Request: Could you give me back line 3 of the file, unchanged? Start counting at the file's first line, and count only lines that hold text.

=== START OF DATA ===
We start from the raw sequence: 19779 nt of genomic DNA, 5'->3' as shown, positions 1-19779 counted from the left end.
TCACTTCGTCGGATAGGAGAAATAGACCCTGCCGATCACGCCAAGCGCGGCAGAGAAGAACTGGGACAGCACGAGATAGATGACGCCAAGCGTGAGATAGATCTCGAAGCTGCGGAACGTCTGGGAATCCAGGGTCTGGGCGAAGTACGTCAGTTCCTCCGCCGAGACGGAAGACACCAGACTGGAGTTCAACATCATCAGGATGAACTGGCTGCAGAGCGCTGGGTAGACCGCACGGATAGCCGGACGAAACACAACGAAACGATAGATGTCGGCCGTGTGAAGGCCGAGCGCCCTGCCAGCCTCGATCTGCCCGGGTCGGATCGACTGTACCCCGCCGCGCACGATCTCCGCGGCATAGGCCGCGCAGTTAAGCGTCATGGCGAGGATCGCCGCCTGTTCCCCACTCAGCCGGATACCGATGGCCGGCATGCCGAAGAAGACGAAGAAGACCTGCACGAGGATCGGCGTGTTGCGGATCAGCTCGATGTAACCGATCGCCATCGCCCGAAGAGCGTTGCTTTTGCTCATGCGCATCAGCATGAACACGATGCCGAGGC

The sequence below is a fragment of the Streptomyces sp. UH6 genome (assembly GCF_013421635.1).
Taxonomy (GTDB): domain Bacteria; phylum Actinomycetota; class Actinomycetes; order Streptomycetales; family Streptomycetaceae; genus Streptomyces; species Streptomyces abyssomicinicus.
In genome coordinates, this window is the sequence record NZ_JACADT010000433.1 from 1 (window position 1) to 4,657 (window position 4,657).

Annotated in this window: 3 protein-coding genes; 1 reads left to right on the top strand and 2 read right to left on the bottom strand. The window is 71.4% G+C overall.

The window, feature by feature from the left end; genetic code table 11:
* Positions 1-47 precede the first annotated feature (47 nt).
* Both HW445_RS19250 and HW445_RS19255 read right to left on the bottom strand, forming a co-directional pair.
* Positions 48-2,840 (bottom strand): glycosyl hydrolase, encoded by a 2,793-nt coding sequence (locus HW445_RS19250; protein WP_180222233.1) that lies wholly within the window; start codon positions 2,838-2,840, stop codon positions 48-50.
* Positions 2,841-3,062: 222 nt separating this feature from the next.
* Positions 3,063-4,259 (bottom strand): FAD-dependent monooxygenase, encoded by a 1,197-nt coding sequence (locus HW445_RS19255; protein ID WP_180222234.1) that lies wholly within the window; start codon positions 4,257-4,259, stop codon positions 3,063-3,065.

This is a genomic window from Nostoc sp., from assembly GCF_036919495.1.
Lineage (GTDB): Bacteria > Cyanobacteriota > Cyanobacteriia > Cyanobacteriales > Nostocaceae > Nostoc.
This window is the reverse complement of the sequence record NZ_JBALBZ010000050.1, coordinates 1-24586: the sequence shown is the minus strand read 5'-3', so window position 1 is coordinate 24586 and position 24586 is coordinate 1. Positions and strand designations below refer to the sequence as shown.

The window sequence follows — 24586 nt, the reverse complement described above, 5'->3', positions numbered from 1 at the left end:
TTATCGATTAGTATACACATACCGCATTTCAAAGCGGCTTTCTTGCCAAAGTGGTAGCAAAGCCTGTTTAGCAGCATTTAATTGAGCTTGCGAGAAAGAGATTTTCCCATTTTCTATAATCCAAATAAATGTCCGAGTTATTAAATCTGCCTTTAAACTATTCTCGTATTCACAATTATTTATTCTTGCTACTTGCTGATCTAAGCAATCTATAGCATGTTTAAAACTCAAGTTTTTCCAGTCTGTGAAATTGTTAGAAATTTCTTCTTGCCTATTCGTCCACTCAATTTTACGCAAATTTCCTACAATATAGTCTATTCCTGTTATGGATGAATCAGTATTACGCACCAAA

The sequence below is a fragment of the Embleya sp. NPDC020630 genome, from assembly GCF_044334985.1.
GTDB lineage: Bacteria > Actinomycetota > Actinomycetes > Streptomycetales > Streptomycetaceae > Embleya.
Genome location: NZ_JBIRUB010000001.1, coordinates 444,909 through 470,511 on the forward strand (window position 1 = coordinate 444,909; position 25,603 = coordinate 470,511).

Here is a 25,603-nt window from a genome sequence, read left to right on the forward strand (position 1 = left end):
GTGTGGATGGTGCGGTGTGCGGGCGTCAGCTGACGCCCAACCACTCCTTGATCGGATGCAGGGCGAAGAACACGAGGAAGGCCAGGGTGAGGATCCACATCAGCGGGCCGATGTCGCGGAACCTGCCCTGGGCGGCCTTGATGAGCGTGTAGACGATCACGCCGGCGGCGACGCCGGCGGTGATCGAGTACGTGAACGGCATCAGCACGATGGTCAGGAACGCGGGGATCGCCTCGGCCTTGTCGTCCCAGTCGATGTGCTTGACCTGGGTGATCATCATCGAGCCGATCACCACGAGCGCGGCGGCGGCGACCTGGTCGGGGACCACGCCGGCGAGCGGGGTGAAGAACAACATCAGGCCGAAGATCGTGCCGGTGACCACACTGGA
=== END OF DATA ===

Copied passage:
The sequence below is a fragment of the Streptomyces sp. UH6 genome (assembly GCF_013421635.1).